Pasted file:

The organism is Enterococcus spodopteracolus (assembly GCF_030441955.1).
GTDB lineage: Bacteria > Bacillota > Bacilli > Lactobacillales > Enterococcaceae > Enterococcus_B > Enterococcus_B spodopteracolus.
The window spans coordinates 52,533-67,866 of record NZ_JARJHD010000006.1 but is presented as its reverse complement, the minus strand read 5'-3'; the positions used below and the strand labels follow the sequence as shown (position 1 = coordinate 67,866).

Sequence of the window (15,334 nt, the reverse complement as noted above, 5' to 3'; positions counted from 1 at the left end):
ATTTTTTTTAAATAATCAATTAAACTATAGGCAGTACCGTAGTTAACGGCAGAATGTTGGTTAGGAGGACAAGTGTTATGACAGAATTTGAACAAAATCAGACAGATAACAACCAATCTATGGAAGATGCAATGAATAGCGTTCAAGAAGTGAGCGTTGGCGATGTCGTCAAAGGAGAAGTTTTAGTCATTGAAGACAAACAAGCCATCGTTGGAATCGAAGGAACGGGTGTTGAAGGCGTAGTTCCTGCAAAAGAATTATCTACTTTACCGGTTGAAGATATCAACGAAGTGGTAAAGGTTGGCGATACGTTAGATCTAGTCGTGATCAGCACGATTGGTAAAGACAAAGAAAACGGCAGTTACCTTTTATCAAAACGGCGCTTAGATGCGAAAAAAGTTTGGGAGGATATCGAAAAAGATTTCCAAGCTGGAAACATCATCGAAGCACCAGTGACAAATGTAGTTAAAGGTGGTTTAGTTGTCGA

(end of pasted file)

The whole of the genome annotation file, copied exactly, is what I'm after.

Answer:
The organism is Enterococcus spodopteracolus (assembly GCF_030441955.1).
GTDB lineage: Bacteria > Bacillota > Bacilli > Lactobacillales > Enterococcaceae > Enterococcus_B > Enterococcus_B spodopteracolus.
The window spans coordinates 52,533-67,866 of record NZ_JARJHD010000006.1 but is presented as its reverse complement, the minus strand read 5'-3'; the positions used below and the strand labels follow the sequence as shown (position 1 = coordinate 67,866).

Sequence of the window (15,334 nt, the reverse complement as noted above, 5' to 3'; positions counted from 1 at the left end):
ATTTTTTTTAAATAATCAATTAAACTATAGGCAGTACCGTAGTTAACGGCAGAATGTTGGTTAGGAGGACAAGTGTTATGACAGAATTTGAACAAAATCAGACAGATAACAACCAATCTATGGAAGATGCAATGAATAGCGTTCAAGAAGTGAGCGTTGGCGATGTCGTCAAAGGAGAAGTTTTAGTCATTGAAGACAAACAAGCCATCGTTGGAATCGAAGGAACGGGTGTTGAAGGCGTAGTTCCTGCAAAAGAATTATCTACTTTACCGGTTGAAGATATCAACGAAGTGGTAAAGGTTGGCGATACGTTAGATCTAGTCGTGATCAGCACGATTGGTAAAGACAAAGAAAACGGCAGTTACCTTTTATCAAAACGGCGCTTAGATGCGAAAAAAGTTTGGGAGGATATCGAAAAAGATTTCCAAGCTGGAAACATCATCGAAGCACCAGTGACAAATGTAGTTAAAGGTGGTTTAGTTGTCGA